Kuroshio: The Blood of Foxes

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Arsenal Pulp Press, 2007 - Fiction - 268 pages
1 Review

Kuroshio, meaning "black current," is the name given to the Pacific Ocean current that Japanese immigrants believe brought them safely to a new life in North America. In this vividly imagined novel based on a true story that spans decades and continents, Terry Watada explores the dark reaches of Issei, or Japanese immigrant, life in Vancouver prior to World War II.

An Issei woman arrives on the west coast from Japan as a picture bride―marrying a fellow Japanese immigrant whom she has never met before―but soon her dreams and expectations of a lavish life in a new land are crushed by the grim reality of a loveless marriage and an impoverished existence. Before long, she becomes desperate to escape the clutches of the law after committing a heinous crime, which leads her to become inextricably involved with ruthless Issei crime boss Etsuji Morii and his underground gang. Full of unexpected twists and flashes of narrative colour, Kuroshio: The Blood of Foxes explores the fascinating history of Japanese-Canadian immigrant life in the first half of the twentieth century with all the intrigue and style of a modern-day murder mystery.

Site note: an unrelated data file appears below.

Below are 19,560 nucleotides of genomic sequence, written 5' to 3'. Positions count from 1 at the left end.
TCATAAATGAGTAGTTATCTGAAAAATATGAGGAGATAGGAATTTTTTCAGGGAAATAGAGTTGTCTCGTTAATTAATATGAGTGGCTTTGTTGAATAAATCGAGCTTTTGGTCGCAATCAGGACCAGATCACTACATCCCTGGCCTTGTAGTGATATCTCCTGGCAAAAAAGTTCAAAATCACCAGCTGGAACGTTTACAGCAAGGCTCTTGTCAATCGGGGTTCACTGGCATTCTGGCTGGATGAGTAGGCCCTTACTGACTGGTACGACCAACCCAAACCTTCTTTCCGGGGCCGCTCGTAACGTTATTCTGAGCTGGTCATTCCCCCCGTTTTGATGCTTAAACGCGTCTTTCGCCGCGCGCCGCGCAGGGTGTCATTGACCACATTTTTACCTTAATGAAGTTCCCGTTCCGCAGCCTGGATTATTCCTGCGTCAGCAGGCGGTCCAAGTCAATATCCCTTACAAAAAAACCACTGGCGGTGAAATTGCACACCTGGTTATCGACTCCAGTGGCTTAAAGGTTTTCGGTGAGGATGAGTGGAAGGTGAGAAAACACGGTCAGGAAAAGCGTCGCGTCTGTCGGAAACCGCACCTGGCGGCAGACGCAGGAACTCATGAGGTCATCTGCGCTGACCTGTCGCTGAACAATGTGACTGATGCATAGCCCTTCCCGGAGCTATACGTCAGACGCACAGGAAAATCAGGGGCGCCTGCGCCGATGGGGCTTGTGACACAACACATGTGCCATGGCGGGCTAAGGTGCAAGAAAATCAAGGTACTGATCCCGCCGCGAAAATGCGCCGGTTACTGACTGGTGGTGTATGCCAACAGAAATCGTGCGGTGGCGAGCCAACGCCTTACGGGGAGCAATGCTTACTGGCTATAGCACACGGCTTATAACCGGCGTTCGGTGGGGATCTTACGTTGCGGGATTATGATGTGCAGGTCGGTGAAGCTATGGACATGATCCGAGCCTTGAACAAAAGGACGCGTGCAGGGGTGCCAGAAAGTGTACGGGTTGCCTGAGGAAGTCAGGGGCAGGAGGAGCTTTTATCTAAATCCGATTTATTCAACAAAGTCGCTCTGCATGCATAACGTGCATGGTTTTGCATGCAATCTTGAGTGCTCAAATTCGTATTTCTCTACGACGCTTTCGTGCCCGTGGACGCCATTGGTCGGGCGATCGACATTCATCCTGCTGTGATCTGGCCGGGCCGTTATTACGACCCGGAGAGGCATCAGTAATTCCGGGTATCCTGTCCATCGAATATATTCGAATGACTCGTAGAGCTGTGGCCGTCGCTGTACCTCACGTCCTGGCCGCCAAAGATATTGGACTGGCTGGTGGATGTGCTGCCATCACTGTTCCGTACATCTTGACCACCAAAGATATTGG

-- Arsenal Pulp Press

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Review: Kuroshio: The Blood of Foxes

User Review  - Richard Janzen - Goodreads

The story and characterization was quite good, but what I really liked was reading about the Japanese life in early Vancouver prior to WWII and the forced relocations. April 08 Read full review

Contents

Section 1
7
Section 2
28
Section 3
48
Copyright

10 other sections not shown

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About the author (2007)

Terry Watada is the author of numerous books of history, fiction, and poetry, as well as several plays. He is also a musician, having performed in various rock bands and on his own since the 1960s. He teaches English at Seneca College in Toronto.

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